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|Material Type:||Document, Internet resource|
|Document Type:||Internet Resource, Computer File|
|All Authors / Contributors:||
|Notes:||Title from caption (viewed on Feb. 2, 2010).
"November 13, 2009."
|Details:||Mode of access: World Wide Web.|
|Series Title:||CQ researcher, v. 19, no. 40.|
|Other Titles:||Should combat roles be fully opened to women?|
|Responsibility:||by Marcia Clemmitt.|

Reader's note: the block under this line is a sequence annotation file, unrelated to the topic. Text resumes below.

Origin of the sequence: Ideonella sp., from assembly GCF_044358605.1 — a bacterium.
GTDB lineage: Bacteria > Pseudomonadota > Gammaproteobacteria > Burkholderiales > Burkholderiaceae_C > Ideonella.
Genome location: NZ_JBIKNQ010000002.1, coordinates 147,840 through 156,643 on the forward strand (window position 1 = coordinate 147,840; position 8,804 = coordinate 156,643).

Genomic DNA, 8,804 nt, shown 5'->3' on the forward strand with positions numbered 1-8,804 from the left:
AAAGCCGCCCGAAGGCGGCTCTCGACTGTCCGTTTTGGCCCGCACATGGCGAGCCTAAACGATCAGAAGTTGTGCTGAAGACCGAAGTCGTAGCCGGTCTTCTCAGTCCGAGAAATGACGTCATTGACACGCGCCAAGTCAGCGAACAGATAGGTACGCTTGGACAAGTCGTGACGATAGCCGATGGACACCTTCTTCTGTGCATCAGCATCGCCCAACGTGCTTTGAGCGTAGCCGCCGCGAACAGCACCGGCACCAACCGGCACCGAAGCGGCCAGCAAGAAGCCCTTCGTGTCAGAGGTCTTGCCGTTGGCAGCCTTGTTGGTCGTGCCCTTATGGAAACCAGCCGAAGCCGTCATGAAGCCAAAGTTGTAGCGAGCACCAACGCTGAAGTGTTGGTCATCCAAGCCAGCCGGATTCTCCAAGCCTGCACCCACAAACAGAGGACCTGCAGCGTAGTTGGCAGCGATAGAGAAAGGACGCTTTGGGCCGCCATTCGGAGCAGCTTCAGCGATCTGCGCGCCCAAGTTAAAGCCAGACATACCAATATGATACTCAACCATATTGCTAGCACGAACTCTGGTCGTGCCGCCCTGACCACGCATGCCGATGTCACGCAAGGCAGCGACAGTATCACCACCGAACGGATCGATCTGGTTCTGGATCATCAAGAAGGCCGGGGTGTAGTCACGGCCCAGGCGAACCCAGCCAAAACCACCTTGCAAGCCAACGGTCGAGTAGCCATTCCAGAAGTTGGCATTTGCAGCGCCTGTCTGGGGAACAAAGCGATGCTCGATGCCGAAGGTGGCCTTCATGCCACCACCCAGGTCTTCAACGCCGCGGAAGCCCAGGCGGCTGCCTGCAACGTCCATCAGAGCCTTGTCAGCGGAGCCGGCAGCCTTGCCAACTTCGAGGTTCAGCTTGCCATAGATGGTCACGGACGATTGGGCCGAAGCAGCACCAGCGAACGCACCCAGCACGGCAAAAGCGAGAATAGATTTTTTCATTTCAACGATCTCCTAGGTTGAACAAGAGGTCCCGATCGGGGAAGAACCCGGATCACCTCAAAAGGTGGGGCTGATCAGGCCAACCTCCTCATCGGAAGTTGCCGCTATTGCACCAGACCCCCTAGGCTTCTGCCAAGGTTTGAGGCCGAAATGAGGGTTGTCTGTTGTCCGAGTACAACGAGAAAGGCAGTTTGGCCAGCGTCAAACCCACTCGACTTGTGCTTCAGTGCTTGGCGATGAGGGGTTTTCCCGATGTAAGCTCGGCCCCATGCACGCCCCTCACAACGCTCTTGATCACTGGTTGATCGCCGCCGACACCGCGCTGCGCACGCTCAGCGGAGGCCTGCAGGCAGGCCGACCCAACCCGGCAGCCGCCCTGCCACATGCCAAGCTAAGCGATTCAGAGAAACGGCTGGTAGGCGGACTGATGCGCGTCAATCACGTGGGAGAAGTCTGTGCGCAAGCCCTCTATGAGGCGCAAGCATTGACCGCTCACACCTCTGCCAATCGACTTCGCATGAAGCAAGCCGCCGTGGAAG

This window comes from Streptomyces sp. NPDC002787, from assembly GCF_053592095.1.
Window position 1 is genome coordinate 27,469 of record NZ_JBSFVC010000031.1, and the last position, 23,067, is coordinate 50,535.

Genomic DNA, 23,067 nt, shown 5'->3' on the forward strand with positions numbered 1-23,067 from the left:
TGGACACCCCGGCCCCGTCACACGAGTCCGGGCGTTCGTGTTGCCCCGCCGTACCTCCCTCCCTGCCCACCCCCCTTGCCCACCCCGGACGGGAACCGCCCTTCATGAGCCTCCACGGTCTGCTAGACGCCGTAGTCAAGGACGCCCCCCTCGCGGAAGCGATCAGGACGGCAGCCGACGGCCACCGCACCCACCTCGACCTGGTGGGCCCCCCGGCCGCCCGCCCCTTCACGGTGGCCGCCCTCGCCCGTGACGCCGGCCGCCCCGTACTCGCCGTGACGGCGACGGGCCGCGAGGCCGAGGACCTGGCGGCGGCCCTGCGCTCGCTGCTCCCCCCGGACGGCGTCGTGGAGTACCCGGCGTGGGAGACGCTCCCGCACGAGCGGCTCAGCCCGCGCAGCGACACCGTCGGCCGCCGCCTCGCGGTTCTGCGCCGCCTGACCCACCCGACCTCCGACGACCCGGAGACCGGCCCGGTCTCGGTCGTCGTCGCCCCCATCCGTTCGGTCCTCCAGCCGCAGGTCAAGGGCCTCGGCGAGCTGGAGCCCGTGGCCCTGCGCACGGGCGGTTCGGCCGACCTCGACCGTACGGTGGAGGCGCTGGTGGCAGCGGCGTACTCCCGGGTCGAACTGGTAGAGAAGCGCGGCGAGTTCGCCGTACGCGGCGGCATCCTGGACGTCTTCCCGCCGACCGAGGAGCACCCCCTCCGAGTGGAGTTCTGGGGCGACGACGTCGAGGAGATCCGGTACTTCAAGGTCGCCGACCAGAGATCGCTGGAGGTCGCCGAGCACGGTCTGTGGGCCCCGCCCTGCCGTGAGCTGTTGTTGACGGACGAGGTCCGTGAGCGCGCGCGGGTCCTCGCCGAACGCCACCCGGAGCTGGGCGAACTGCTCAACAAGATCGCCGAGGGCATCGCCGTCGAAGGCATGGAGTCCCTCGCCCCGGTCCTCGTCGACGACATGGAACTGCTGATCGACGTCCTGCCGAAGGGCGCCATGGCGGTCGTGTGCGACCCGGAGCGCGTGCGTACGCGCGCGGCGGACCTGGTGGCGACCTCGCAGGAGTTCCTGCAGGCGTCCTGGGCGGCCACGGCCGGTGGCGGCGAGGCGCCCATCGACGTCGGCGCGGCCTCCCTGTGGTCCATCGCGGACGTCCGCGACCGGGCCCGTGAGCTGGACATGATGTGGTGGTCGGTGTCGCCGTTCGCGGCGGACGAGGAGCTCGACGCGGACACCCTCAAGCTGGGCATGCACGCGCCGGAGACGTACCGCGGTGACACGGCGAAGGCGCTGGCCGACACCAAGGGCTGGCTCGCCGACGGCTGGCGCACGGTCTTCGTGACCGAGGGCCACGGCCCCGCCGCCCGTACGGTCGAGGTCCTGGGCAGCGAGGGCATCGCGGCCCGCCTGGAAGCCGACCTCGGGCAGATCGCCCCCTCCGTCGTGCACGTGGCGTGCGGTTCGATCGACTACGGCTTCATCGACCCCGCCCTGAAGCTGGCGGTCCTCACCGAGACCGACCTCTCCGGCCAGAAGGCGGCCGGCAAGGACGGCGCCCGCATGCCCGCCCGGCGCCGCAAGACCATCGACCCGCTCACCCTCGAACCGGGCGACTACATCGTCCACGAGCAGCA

The number of women serving in the military has reached historic highs in the past decade, with women now representing more than 14 percent of the total force. In 2008, Ann E. Dunwoody, the Army's top supply officer, became the first female four-star general. This fall the Army tapped Sgt. Maj. Teresa L. King to head its ultra-tough drill-sergeant training program, the first woman to hold the post. At the same time, controversy swirls around the under-the-table recruitment of Army and Marine women into some ground-combat missions in Iraq and Afghanistan--which is contrary to official military policy--as well as the Navy's plans to add women to submarine crews. Advocates of continuing to bar women from those jobs argue that sexual tensions and mistrust harmful to the military mission inevitably accompany gender-integration of combat teams. Meanwhile, women vets are suffering high levels of post-traumatic stress disorder and homelessness.
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